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Encyclopedia > Motion graphics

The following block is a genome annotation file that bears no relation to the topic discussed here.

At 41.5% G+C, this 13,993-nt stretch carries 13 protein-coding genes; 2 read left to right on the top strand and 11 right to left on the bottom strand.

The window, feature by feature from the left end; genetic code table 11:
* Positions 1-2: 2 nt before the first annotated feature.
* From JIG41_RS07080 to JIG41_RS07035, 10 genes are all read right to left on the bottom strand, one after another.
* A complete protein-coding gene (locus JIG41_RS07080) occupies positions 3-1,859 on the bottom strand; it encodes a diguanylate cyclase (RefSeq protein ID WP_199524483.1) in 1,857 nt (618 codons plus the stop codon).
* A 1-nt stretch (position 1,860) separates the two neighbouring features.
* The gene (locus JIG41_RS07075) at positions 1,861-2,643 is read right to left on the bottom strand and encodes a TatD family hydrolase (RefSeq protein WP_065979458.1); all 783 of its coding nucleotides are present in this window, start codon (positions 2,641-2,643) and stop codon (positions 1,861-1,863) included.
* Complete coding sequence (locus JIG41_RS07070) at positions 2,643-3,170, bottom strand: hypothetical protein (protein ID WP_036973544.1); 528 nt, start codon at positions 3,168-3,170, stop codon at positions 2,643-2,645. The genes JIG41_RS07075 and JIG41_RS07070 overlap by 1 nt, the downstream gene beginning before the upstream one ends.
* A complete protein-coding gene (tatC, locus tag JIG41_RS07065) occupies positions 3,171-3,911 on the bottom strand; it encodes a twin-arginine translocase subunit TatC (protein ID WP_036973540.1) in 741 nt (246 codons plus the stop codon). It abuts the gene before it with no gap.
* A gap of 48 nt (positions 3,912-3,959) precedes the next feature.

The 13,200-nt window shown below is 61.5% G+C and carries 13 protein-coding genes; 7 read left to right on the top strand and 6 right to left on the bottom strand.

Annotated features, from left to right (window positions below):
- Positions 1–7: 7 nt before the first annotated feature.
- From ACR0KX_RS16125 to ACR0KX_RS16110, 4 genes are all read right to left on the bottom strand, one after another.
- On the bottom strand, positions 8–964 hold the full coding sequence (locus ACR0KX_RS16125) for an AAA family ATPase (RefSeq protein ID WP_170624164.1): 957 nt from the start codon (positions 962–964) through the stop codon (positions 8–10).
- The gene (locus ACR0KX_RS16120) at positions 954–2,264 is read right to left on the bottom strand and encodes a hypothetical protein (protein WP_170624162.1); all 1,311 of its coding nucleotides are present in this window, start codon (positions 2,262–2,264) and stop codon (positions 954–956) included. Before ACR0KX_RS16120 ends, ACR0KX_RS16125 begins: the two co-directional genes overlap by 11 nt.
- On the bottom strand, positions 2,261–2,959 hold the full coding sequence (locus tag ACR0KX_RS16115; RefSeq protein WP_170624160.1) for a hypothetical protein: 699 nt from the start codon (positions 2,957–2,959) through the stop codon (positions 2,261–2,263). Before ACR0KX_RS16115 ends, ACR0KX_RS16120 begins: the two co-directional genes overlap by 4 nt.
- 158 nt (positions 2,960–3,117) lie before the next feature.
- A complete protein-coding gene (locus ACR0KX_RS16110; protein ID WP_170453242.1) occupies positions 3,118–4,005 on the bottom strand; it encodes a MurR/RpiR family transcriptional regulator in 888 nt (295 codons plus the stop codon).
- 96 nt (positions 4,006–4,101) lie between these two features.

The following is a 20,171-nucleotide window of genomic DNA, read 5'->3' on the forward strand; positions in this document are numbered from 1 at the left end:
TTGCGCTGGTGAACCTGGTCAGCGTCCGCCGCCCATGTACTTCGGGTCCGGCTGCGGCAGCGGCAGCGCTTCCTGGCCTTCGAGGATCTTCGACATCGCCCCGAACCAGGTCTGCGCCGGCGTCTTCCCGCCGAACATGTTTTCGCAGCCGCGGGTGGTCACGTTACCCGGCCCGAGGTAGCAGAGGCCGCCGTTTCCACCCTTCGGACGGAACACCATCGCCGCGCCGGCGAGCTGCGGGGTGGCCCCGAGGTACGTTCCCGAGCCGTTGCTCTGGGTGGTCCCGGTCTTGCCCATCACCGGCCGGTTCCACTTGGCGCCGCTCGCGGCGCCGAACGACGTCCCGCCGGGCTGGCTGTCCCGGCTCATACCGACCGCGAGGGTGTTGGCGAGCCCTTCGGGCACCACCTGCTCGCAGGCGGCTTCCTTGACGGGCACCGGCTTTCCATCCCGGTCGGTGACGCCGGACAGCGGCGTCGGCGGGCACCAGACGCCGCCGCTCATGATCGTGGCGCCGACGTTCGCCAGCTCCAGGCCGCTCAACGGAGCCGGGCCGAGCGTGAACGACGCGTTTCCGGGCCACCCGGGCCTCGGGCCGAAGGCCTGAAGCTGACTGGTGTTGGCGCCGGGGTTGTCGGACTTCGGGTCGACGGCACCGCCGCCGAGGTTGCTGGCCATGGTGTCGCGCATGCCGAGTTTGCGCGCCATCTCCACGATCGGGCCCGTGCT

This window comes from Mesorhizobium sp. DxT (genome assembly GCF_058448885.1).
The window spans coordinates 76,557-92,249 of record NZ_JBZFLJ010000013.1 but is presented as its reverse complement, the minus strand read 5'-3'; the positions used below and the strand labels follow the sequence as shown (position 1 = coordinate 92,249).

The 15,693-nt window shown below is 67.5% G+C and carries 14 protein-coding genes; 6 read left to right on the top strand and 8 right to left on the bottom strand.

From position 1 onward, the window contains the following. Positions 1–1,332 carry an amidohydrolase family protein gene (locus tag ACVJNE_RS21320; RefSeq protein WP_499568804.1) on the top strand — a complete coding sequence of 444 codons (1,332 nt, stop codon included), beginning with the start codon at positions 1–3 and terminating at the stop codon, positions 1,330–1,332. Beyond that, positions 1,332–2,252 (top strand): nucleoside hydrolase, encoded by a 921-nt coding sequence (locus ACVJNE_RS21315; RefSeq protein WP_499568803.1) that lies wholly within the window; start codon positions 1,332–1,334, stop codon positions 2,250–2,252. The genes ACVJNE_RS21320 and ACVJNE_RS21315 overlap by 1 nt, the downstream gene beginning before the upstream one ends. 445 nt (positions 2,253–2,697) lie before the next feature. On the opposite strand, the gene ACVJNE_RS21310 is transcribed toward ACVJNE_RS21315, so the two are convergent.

Motion graphics are graphics that use video and/or animation technology to create the illusion of motion or a transforming appearance. These motion graphics are usually combined with audio for use in multimedia projects. Motion graphics are usually displayed via electronic media technology, but may be displayed via manual powered technology (e.g thaumatrope, phenakistoscope, stroboscope, zoetrope, praxinoscope, flip book) as well. The term is useful for distinguishing still graphics from graphics with a transforming appearance over time without over-specifying the form. In film and video, footage is the raw, unedited material as it has been recorded by the camera, which usually must be edited to create a motion picture, video clip, television show or similar completed work. ... Animation is the technique of filming a sequence of drawings or positions of models to create an illusion of movement. ... An illusion is a distortion of a sensory perception. ... Motion involves change in position, such as this perspective of rapidly leaving Yongsan Station In physics, motion means a continuous change in the position of a body relative to a reference point, as measured by a particular observer in a particular frame of reference. ... A U.S. Postage Stamp commemorating one hundred years of sound recording. ... This article or section does not cite its references or sources. ... Electronic media are those communications mediums which are based on electronic or electromechanical means of production and most often distinguished from print media. ... A thaumatrope is a toy that was popular in Victorian times. ... The phenakistoscope (also spelled phenakistiscope) was an early animation device, the predecessor to the zoetrope. ... A stroboscope , also known as a strobe, is an instrument used to make a cyclically moving object appear to be slow-moving or stationary. ... A modern replica of a Victorian zoetrope. ... The Praxinoscope was an animation device, the successor to the zoetrope. ... A flip book is a book with a series of pictures varying gradually from one page to the next, so that when the pages are turned rapidly, the pictures appear to animate, simulating motion or some other change. ...